REVIEW: A Story of Sorrow and Sadness - Seijun Suzuki (1977)
Reviewed by Chris MaGee
It's a well known story how director Seijun Suzuki was fired from Nikkatsu in 1968 for delivering what they described as an "incomprehensible" mess: "Branded to Kill". Originally intended as just yet another formulaic yakuza film Suzuki instead used the project to further his evolution as a filmmaker, letting plot and character take a back seat to his bizarre images and symbolism. It could definitely be argued that these choices heightened the emotional impact of the film, but all Nikkatsu saw was how it would alienate audiences, so Suzuki was shown the door. What followed was what could best be described as Suzuki's wilderness years during which he didn't set foot on a studio lot and eked out a living directing pick up jobs for television and commercials. That would change in the late 70's when Shochiku figured that Suzuki has suffered enough and backed his return to feature filmmaking, "A Story of Sorrow and Sadness" (1977), a film that starts as an unsuccessful attempt to be a normal drama, but ends being a truly brilliant comment on the nature of celebrity.
When sports superstar Chiporose wins yet another gymnastic tournament the editors of a major sports magazine make a plan to eclipse the Eastern European's success by grooming a Japanese athlete to bump Chiporose from the front page of the sports section. Maybe a golf pro with the added sex appeal of a new bikini brand (???) Enter promoter Tadokoro (Yoshio Harada) and his father who have the perfect candidate in mind, fashion model Reiko Kashiwagi (Yoko Shiraki), who's got a reputation for being a bit of a "golf genius". Reiko seems a bit reluctant, but Tadokoro puts her through the grinder, having her train in heat, rain and in the dark of night, so that once she walks out onto the green for the big tournament she's every inch a champion.This whole sequence of the film was, in my opinion, an utter failure and I could see why "A Story of Sorrow and Sadness" had been such a flop at the Japanese box office. Like watching Yasujiro Ozu direct a chanbara action film watching Suzuki try and piece together a traditional sports underdog makes good story, which Reiko does, is is an uncomfortable, confusing and often just plain boring experience. What kept me going were the hints of menace and the uncanny that lurked beneath the surface of Reiko's meteoric rise to fame. Not only does she win the tournament, be she also wins the love of Tadokoro, lands in a posh apartment where she lives with her little brother and gets her own TV talk show and at every plot beat the menace increases until we arrive at the real point of "A Story of Sorrow and Sadness", the fascination, the sense of ownership and the jealousy that the public has for its celebrities.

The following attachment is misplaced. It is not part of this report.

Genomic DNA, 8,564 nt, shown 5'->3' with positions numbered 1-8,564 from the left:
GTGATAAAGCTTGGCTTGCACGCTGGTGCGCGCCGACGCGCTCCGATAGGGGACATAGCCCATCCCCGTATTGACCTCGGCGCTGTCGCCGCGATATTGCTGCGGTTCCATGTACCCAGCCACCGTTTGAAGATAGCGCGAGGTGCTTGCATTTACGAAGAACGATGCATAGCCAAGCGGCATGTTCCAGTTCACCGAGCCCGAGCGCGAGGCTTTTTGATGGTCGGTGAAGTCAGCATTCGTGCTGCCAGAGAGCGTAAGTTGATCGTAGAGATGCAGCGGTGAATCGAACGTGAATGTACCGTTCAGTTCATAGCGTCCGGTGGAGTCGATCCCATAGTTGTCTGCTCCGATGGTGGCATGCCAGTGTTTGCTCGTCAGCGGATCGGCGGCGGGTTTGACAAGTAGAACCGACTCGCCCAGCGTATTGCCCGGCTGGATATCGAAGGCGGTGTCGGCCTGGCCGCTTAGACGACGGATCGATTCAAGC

It all starts with a phone call. Mrs. Semba (Sayoko Yamaguchi) complains to Reiko about her noisy automatic garage door opener (one of the many luxury items that Reiko possesses and Semba doesn't), but the tone shifts from a whining neighbour to an obsessed stalker after Semba throws herself into the path of Tadokoro's sports car one night and then shows up the next day on crutches at Reiko's apartment to blackmail the star. Frightened by her threats Reiko gives into her neighbours demands and soon Semba is letting herself in and out of her apartment as if it were her own, cooking breakfast for Reiko's suspicious younger brother and making guest appearances on Reiko's TV show as her "close friend".
It was during this later half of "A Story of Sorrow and Sadness" that the film did a total 180 for me and my jaw dropped at image after image that beautifully encapsulated Semba's desire to totally possess this superstar. Scenes of Semba shearing off Reiko's hair, demanding that she have sex with her husband and inviting the entire neighbourhood into Reiko's apartment to try on her clothes and berate the star are worthy of the objectivity and cruelty of filmmakers like Bunuel or Kubrick; and the ultimate tragedy of the film is how this abuse warps Reiko into a vessel for Semba's bile.
I went into "A Story of Sorrow and Sadness" with a bit of reluctance and although my initial doubts weren't immediately assuaged I came out of it convinced that I'd just watched one of the better films I'd seen in quite awhile as well as had to add it to the top of my list of favorite Seijun Suzuki films.